In more than fifty pieces, Atwood aims her intellect and humor at the world, and reports back to us on what she finds. This roller-coaster period brought the end of history, a financial crash, the rise of Trump, and a pandemic. From debt to tech, the climate crisis to freedom; from when to dispense advice to the young (answer: only when asked) to how to define granola, we have no better guide to the many and varied mysteries of our universe.
Burning Questions is a canny title for Margaret Atwood’s new book of essays and occasional pieces. It reflects both the urgency of the issues dear to her...and their combustibility, the risk that in writing about them she might get burned ... Atwood...can still rile and inspire ... There aren’t always clear answers in Burning Questions; indeed, Atwood points out that essays are really just 'attempts' at answers ... You will probably be struck by how sensible and moderate Atwood is ... Readers’ enjoyment of Burning Questions may be proportional to the pleasure they take in Atwood’s cozy, twinkling tone. She can’t resist an amusing simile; she’s fond of appearing absent-minded; she’s self-effacing. This can become grating ... There’s sometimes condescension in it; in one essay, she adopts an alien persona to show 'earthlings' how to avoid totalitarianism — not cute ... Nevertheless, the book’s scope and the perspicacity of her writing evince the reading and thinking of a long life well lived. There are some good axioms worth repeating ... She writes about an astonishing array of things ... Range isn’t a problem ... But some pieces feel dashed off. She pads and digresses; what could be a sentence becomes a paragraph. Clumsy coinages feel like placeholder words ... This may be forgivable, or inevitable, given the demands on Atwood’s time ... This word limit permits only an outline of what makes Burning Questions both stimulating and frustrating. It’s certainly a dipper rather than a straight-through read. But it’s a foolish reader who fails to seek the flashes of brilliance and insight that glint amid the more workaday pieces.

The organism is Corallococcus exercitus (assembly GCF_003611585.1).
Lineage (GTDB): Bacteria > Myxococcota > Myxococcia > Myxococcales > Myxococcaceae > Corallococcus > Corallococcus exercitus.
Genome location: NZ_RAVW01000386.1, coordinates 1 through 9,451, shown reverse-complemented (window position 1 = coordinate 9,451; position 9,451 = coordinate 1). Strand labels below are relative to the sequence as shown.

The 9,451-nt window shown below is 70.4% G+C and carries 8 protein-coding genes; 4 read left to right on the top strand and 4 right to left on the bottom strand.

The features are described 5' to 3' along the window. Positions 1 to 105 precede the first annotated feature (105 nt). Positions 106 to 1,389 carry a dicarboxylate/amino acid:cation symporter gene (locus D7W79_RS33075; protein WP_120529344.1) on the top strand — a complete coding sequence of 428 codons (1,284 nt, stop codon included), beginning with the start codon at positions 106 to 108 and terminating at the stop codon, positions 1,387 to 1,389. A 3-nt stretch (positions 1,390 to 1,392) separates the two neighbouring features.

Mamas, don’t let your babies grow up to collect their PEN International speeches between hard covers ... The amount these speeches have added to the sum of human dullness is incalculable ... This applies even to those who can clearly write and think, like Margaret Atwood ... In Atwood’s new book...there are so many such speeches, including a PEN talk, that they quickly capsize the boat, threatening to drown even the good material. The heart-sinking opening sentences start early, and they never entirely stop ... I kept reading. Hope springs eternal across a crowded table of contents. And there is some smart material and pawky wit in Burning Questions, even if they huddle, trembling, like ferns behind a waterfall ... In some of the essays here, Atwood recalls the gestation and reception of her best-known novels ... Some of the most memorable things in Burning Questions are simply stray comments that noodle their way into your mind ... Atwood, at 82, hardly seems ossified. She’s radiant on this book’s cover, and the best pieces here cast a certain glow as well. As for the speeches, I suppose during those you can, as at any conference, sneak out to the sidewalk for an illicit vape.
One of the most notable aspects of this collection is how engaged Atwood, now 82, has remained with the pressing issues of the day ... Atwood is clearly undaunted by opprobrium, calling instead for fairness and accountability ... It’s fascinating to read Atwood’s reflections on her own novels and their continued relevance, sometimes three or four decades after the fact, but equally striking to see how many pieces she has included here generously celebrating other writers.